It is time, past time, to retool. It is time to prepare for persecutions that will get bolder by the month and year. The dark movements that marched in under the banners of tolerance never meant it. And having increasingly gained power, they are seeking to criminalize anyone who resists their vision. No tolerance for us. Religious liberty is eroding, and compulsory compliance is already here. The federal courts increasingly shift to militantly secular and activist judges who legislate from the bench.
When will we as a Church finally say to the bureaucrats who demand we comply with evil laws: “We will not comply. If you fine us we will not pay. If you seek to confiscate our buildings, we will turn maximum publicity against you, but we still will not comply. If you arrest us, off to jail we go! But we will simply not comply with evil laws or cooperate with evil.”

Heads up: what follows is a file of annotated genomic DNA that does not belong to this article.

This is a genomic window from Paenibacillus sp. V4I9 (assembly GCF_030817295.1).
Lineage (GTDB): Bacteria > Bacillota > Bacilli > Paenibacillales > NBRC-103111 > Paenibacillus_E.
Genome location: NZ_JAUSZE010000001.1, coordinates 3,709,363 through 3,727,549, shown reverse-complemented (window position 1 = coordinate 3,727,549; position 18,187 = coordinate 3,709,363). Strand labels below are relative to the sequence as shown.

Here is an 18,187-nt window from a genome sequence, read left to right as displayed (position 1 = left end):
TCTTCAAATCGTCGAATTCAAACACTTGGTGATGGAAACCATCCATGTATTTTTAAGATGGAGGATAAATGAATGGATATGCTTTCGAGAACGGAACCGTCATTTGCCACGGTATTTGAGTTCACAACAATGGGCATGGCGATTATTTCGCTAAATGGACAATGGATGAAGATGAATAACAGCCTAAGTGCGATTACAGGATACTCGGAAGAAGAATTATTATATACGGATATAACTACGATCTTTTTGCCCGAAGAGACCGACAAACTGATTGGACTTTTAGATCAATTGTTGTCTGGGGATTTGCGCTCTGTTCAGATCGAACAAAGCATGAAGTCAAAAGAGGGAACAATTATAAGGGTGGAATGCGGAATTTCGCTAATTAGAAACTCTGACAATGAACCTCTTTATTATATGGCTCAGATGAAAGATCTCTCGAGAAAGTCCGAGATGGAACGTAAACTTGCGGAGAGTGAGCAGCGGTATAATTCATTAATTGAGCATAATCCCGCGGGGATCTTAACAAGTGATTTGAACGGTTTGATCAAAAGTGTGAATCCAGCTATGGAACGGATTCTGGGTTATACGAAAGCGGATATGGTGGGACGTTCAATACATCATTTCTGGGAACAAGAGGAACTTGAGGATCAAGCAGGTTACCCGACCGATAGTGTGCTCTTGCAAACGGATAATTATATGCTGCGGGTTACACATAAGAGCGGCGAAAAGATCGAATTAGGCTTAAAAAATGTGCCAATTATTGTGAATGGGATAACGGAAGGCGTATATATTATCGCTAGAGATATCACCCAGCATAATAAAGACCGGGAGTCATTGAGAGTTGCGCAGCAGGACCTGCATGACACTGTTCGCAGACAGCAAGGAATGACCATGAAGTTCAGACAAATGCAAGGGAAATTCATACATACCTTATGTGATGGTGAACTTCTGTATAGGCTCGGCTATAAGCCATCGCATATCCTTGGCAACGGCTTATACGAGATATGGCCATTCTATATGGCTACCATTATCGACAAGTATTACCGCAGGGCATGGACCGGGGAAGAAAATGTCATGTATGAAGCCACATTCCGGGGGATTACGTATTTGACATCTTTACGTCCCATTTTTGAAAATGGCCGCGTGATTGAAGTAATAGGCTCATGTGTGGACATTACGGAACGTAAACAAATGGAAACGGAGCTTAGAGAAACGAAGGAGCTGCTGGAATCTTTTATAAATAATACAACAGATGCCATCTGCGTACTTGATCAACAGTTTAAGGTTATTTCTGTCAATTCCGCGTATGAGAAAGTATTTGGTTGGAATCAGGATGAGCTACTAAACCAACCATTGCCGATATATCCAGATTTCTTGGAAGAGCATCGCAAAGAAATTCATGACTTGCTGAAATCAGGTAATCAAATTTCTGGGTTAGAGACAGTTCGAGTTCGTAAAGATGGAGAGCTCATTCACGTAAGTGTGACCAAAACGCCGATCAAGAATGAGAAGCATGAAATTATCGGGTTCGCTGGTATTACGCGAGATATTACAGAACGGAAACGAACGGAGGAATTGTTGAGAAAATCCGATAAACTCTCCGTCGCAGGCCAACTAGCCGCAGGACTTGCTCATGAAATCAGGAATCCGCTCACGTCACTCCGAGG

Right now, most of us can barely imagine our clergy standing so firm. Quiet compromises and jargon-filled “solutions” will be a grave temptation to a Church ill-prepared for persecution.
Call me alarmist or call me idealist, but I hope we find our spine before it is too late. It is usually a faithful remnant that saves the day in the Biblical narrative. I pray only for the strength to be in that faithful remnant. Will you join me too? Let’s pray and start retooling now. Only our unambiguous faith can save us or anyone we love. Pray for strong and courageous faith.